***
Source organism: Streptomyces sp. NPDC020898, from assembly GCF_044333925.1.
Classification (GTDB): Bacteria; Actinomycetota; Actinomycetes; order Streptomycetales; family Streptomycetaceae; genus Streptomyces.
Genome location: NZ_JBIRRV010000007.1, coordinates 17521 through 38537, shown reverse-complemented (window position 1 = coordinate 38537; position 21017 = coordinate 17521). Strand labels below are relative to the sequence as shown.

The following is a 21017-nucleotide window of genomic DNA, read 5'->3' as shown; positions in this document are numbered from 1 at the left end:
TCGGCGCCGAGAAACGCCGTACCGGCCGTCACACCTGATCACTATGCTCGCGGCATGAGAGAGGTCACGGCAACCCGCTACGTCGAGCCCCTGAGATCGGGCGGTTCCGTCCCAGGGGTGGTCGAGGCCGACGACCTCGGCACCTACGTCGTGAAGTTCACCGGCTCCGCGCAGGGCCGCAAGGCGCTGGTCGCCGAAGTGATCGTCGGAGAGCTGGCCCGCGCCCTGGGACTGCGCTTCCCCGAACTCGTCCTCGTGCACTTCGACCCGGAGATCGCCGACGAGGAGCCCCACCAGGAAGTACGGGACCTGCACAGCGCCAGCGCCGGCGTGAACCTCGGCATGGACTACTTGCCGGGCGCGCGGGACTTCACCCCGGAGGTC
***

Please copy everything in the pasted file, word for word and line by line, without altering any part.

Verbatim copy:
Source organism: Streptomyces sp. NPDC020898, from assembly GCF_044333925.1.
Classification (GTDB): Bacteria; Actinomycetota; Actinomycetes; order Streptomycetales; family Streptomycetaceae; genus Streptomyces.
Genome location: NZ_JBIRRV010000007.1, coordinates 17521 through 38537, shown reverse-complemented (window position 1 = coordinate 38537; position 21017 = coordinate 17521). Strand labels below are relative to the sequence as shown.

The following is a 21017-nucleotide window of genomic DNA, read 5'->3' as shown; positions in this document are numbered from 1 at the left end:
TCGGCGCCGAGAAACGCCGTACCGGCCGTCACACCTGATCACTATGCTCGCGGCATGAGAGAGGTCACGGCAACCCGCTACGTCGAGCCCCTGAGATCGGGCGGTTCCGTCCCAGGGGTGGTCGAGGCCGACGACCTCGGCACCTACGTCGTGAAGTTCACCGGCTCCGCGCAGGGCCGCAAGGCGCTGGTCGCCGAAGTGATCGTCGGAGAGCTGGCCCGCGCCCTGGGACTGCGCTTCCCCGAACTCGTCCTCGTGCACTTCGACCCGGAGATCGCCGACGAGGAGCCCCACCAGGAAGTACGGGACCTGCACAGCGCCAGCGCCGGCGTGAACCTCGGCATGGACTACTTGCCGGGCGCGCGGGACTTCACCCCGGAGGTC